The person who trapped him here, definitely didn’t want him getting out. He tried again, ripping another metal slat from the bed and wedging it into the brickwork and hitting it as hard as he could to dislodge the bricks. There was another clang that he braced for and the metal fell from the bricks, bent and buckled as the first. It was only then he realised why it was happening. While the slats held people, there were twenty of them that shared the workload.

He took a few steps back and crumpled into a heap, once again starting to panic. The shivers were back only this time it was a mixture of the cold and sheer terror that he will never see the outside world again. He was trapped. His hands were wrapped around his knees as he buried his face in his knees to ward off the cold and make him feel more secure. He slowly calmed back down and as he went to lie down, his fingers brushed the toy soldier again.

He shuffled over to the needle of light to get a better look at it. It was an unpainted pewter metal soldier with a slightly warped base from where he had used it as a screwdriver.  As his fingers rubbed over the figurine, his memory flashed and in his mind he saw a small boy playing with toy soldiers. It was a fuzzy memory but he knew he was that boy. He remembered the soldiers and he had given this one a name. He was Stephano, the soldier who took on armies of other toy soldiers. He smiled a little as his mind cleared allowing him to remember a simpler time.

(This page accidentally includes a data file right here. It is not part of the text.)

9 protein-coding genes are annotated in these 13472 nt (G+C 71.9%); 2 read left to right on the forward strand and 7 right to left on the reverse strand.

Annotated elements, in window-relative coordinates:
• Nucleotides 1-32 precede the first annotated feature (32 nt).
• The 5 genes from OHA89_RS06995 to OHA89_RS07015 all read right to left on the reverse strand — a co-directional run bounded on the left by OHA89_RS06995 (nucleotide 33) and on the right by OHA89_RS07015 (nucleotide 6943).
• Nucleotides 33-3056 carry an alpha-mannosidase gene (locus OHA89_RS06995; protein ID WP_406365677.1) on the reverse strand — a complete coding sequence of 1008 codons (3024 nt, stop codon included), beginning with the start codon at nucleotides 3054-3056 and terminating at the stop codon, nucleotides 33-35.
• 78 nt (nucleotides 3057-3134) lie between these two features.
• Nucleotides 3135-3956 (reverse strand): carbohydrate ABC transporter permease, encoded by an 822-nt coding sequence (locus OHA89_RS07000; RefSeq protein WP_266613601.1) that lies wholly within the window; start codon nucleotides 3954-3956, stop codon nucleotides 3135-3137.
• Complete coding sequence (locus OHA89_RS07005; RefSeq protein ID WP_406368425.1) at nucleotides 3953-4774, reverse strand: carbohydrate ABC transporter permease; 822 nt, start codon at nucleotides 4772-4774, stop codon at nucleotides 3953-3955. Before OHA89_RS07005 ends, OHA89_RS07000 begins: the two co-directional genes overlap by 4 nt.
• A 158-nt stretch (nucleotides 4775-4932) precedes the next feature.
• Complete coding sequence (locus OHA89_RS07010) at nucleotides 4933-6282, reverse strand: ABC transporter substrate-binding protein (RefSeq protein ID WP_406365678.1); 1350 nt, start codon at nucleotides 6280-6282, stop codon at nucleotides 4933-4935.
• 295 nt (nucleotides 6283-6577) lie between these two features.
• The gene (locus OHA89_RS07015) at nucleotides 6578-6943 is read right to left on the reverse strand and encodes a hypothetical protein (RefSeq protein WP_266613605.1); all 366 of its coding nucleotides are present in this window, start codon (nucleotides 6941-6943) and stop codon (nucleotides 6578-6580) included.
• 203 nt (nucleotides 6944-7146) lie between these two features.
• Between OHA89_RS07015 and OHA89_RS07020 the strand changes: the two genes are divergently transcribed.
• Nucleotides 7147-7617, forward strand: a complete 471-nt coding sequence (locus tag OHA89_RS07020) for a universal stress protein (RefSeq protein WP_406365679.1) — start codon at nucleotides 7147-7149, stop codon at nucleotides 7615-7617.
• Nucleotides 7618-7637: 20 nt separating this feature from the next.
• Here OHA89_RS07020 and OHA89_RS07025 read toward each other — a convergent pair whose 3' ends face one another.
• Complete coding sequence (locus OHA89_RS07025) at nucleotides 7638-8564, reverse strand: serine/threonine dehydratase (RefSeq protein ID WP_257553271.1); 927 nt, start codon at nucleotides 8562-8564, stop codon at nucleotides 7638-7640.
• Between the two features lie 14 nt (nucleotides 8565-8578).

Something niggled at the back of his mind, and as he took a look around the room, he realised it looked very familiar. It was the very bedroom he grew up in, the same wallpaper, the same imperfections, even the exact same drawing on the wall he did with a crayon. He remembered how furious his father was at him because of that. He remembered sitting at the window in summer, watching the people relax, have barbecues, mow the lawn, do some weeding. He scrambled over to the window, his knees cracking the broken glass.